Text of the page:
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one of self-sacrifice, but I m sure the affair
grew out of mixed motives, as do most in
life.       I don t know whether Haney mightn t think
this profanation of the man whom he intellectually
and morally bows down to, but I m not going to
bow down to anybody.      There s a spice of weakness
on one side when friends do not base their liking
on fair play to either   the broad honest platform
of justice.      I d as soon be a cat and purr grati-
fication at a girls  stroking as accept such a
friendship as Thomson bestows on Wells.   And though
I see how much higher is that felt for Haney by
Parton, I don t blink its shortcomings.        These
things are sad to contemplate.
  27.  Monday.  Did an editorial for  Century  
and a letter to George Bolton.     Donned suit of sum-
mer white after dinner and down town, in the
bright, hot afternoon, encountering Cahill and little
Nast by the way.   To Century Office: Mc Elrath
just read first two paragraphs of article, said
it would  do  and sent it up to the printers.  To
Nic-nax Office, Constellation &c, up-town.  [Phonography] in
the evening, Cahill present.   To Edwards  for an
hour, wanting to get items for editorial in the Times
Mr. E. being a subscriber, but didn t.          I over-
took and walked uptown with Banks this afternoon.
He was singing Jo Peans to Clapp and the Satur-
day Press, after his old, old, asinine manner.
Title:Thomas Butler Gunn Diaries, Volume Eleven: page thirty-two
Description:Comments on the friendship between Jesse Haney and James Parton.
Subject:Banks, A.F.; Bolton, George; Cahill, Frank; Clapp, Henry, Jr.; Clothing and dress; Edwards, George; Gunn, Thomas Butler; Haney, Jesse; McElrath; Nast, Thomas; Parton, James; Thomson, Mortimer (Doesticks); Welles, Edward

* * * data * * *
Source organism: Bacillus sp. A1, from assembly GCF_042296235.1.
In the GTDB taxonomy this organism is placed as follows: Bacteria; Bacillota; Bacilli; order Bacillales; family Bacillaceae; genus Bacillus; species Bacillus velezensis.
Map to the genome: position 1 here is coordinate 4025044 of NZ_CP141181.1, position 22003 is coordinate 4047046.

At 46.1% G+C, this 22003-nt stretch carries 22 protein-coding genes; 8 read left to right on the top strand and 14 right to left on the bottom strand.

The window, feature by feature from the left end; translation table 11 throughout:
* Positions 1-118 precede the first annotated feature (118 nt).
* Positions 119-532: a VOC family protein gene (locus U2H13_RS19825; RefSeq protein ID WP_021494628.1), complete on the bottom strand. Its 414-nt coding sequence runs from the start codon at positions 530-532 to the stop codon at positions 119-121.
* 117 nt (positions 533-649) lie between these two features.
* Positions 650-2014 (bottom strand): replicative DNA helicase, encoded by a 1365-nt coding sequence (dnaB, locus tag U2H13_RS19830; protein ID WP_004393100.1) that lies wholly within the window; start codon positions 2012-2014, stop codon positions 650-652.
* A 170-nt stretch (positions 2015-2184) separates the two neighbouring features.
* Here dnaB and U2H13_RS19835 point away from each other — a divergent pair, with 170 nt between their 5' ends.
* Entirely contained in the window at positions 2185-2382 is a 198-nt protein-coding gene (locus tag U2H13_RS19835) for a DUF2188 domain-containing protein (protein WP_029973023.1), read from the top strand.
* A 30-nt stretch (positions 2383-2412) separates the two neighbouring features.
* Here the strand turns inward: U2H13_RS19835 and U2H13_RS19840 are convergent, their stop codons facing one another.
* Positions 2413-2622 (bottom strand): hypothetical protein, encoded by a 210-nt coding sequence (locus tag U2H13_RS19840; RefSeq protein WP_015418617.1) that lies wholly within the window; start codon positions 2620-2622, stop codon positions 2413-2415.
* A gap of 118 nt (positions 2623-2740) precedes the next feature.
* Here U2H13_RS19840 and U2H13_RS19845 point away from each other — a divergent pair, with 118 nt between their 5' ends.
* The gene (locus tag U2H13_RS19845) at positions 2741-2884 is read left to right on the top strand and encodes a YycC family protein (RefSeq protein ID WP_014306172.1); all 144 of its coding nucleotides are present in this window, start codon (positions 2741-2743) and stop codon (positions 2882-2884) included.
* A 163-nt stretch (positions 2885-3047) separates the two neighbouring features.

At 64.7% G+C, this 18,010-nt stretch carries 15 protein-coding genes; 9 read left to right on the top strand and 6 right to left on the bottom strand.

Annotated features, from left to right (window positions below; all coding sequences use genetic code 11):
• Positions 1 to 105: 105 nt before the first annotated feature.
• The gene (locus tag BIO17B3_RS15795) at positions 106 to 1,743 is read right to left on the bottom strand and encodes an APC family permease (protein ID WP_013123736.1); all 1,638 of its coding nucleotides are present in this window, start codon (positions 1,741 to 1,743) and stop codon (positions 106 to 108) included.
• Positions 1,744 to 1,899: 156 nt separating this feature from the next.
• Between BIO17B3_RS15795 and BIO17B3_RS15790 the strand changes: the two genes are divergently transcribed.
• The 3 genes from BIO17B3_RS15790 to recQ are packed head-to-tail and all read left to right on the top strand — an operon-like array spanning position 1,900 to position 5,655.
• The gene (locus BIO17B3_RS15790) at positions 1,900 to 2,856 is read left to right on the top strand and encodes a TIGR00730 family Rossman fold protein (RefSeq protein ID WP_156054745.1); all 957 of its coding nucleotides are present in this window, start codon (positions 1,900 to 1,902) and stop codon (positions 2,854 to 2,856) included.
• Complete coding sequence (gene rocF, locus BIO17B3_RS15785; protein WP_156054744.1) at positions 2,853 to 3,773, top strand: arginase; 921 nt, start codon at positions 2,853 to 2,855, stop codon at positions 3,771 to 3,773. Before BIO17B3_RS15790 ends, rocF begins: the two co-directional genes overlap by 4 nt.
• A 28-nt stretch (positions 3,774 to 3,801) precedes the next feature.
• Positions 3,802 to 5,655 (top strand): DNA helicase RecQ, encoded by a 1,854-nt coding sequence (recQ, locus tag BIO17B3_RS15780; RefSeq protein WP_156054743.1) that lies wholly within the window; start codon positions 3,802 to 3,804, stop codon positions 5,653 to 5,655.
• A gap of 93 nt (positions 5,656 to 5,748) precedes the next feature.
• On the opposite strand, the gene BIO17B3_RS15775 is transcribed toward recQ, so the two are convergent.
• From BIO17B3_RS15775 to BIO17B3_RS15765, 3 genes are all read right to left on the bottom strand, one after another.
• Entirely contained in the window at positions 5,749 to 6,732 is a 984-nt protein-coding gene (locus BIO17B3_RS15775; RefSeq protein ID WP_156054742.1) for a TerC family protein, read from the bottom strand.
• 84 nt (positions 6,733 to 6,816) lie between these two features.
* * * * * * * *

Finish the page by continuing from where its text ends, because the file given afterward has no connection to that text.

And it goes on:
Coverage (City/State):[New York, New York]
Scan Date:2011-01-31


Title:Thomas Butler Gunn Diaries, Volume Eleven
Description:Includes descriptions of boarding house living at 132 Bleecker Street, his freelance writing and drawing work, the antics of New York literary Bohemians, Fanny Fern and James Parton's marriage, visits to the Edwards family, a Fourth of July excursion with the Edwards family and other friends, letters from Frank Cahill and Bob Gun's mistresses, Jesse Haney's proposal of marriage to Sally Edwards and rejection, Charles Damoreau's return from Boston to live in New York, and attending the Edwards family's 1859 Christmas party.
Subject:Boardinghouses; Bohemians; Christmas; Gunn, Thomas Butler; Marriage; Publishers and publishing; Women
Coverage (City/State):New York, New York
Note:Thomas Butler Gunn was born February 15, 1826, in Banbury, England, and came to New York in 1849. During the Civil War he worked as a correspondent for the New York Tribune and the New York Evening Post. He returned to England in 1863, and died in Birmingham in April 1903. The collection includes twenty-one volumes of his diaries, including newspaper clippings, letters, photographs, sketches, and various other items inserted by Gunn. Diary entries date from July 7, 1849, to April 7, 1863, and include his experiences with the New York publishing and literary world, his descriptions of boarding houses, his travels throughout the United States, and his experiences traveling with the Federal army as a Civil War correspondent.
Publisher:Missouri History Museum
Rights:Copyright 2011 Missouri History Museum.
Source:Page images, transcriptions, and metadata of the Thomas Butler Gunn diaries have been provided by the Missouri History Museum.